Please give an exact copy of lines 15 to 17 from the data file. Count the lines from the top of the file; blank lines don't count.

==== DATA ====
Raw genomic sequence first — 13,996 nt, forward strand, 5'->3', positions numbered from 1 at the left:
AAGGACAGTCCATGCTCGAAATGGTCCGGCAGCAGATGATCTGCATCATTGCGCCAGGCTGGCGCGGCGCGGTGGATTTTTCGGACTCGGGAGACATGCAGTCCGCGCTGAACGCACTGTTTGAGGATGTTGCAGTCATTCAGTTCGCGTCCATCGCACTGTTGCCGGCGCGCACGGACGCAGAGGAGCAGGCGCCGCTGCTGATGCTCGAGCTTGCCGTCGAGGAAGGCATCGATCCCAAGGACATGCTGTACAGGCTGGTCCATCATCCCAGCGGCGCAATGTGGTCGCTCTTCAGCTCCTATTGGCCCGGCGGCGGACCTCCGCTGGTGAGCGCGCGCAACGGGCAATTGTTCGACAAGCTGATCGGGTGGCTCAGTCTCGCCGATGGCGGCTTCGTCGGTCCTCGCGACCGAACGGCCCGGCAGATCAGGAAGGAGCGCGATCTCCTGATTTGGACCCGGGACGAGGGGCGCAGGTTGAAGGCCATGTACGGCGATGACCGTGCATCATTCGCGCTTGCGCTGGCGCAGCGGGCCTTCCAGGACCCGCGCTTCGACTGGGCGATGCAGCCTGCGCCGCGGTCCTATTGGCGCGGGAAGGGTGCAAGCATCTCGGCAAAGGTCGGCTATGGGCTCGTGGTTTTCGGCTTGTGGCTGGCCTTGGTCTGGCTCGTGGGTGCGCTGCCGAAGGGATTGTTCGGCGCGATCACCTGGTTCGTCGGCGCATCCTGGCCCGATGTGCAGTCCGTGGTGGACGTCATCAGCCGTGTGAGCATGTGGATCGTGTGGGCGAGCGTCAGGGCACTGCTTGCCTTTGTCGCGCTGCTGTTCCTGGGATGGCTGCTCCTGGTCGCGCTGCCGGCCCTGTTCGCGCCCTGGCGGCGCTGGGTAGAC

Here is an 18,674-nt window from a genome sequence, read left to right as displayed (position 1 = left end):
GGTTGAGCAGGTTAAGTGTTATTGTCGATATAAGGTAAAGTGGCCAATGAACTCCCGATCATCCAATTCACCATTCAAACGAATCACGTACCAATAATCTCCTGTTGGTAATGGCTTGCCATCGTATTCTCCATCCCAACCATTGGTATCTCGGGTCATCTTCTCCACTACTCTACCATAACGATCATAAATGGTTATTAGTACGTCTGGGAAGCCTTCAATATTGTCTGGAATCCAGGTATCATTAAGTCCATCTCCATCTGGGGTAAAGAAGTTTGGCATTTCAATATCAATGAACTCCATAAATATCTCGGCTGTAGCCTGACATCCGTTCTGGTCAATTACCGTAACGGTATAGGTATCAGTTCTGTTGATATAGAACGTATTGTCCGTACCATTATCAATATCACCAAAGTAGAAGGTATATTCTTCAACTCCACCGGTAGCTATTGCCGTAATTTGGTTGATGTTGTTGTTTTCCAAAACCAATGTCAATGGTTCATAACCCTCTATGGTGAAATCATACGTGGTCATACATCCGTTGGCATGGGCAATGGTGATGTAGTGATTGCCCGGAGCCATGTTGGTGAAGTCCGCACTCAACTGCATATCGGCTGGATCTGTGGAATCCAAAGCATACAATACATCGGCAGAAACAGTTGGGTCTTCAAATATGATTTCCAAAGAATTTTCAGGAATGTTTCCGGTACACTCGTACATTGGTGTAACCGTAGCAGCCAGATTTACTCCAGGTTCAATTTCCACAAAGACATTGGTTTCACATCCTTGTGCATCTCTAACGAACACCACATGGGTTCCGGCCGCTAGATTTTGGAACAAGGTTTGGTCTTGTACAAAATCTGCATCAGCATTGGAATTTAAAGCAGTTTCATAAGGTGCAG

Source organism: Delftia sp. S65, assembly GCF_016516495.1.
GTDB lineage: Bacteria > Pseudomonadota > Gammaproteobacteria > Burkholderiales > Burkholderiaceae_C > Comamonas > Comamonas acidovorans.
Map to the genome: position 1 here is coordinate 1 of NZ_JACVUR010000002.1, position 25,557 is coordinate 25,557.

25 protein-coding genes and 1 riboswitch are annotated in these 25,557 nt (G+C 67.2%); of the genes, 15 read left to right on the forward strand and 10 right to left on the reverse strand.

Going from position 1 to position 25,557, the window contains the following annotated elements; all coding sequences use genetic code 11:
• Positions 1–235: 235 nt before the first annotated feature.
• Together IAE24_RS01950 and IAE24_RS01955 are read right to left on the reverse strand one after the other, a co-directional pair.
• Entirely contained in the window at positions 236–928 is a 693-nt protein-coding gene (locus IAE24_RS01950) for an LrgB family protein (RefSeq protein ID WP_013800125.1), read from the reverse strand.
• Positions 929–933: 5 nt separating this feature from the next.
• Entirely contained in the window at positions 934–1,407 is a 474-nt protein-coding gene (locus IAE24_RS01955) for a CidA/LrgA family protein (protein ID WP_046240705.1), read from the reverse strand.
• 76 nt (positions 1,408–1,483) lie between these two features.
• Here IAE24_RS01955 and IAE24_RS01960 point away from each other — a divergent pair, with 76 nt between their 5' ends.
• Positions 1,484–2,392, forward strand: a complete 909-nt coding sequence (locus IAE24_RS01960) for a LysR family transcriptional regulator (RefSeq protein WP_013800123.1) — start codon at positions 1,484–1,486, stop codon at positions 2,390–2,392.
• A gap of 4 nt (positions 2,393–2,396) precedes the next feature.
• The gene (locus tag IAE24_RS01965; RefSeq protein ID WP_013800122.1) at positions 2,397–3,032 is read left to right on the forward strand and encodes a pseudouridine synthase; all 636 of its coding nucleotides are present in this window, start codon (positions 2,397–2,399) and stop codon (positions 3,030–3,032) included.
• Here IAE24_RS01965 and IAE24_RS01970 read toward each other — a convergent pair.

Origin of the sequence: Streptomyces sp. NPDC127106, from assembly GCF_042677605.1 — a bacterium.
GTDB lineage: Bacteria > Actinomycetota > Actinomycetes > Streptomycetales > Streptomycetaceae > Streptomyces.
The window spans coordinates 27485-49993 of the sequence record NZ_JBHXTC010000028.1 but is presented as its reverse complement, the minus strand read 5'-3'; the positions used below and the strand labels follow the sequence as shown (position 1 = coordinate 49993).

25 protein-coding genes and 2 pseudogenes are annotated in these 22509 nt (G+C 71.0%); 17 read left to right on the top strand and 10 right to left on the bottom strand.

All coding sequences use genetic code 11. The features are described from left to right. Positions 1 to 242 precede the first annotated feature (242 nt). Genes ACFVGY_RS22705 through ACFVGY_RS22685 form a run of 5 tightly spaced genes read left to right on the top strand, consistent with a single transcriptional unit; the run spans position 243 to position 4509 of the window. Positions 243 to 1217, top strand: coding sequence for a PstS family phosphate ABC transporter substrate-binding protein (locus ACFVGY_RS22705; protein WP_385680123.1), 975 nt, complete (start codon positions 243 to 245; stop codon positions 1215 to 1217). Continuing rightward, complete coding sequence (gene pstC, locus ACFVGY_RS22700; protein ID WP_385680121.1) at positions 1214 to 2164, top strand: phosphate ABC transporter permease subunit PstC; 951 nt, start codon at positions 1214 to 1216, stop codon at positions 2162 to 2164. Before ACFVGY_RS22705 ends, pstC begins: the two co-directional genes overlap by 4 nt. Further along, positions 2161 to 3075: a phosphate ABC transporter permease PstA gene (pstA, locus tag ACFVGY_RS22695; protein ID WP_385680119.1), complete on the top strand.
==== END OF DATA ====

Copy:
• 76 nt (positions 1,408–1,483) lie between these two features.
• Here IAE24_RS01955 and IAE24_RS01960 point away from each other — a divergent pair, with 76 nt between their 5' ends.
• Positions 1,484–2,392, forward strand: a complete 909-nt coding sequence (locus IAE24_RS01960) for a LysR family transcriptional regulator (RefSeq protein WP_013800123.1) — start codon at positions 1,484–1,486, stop codon at positions 2,390–2,392.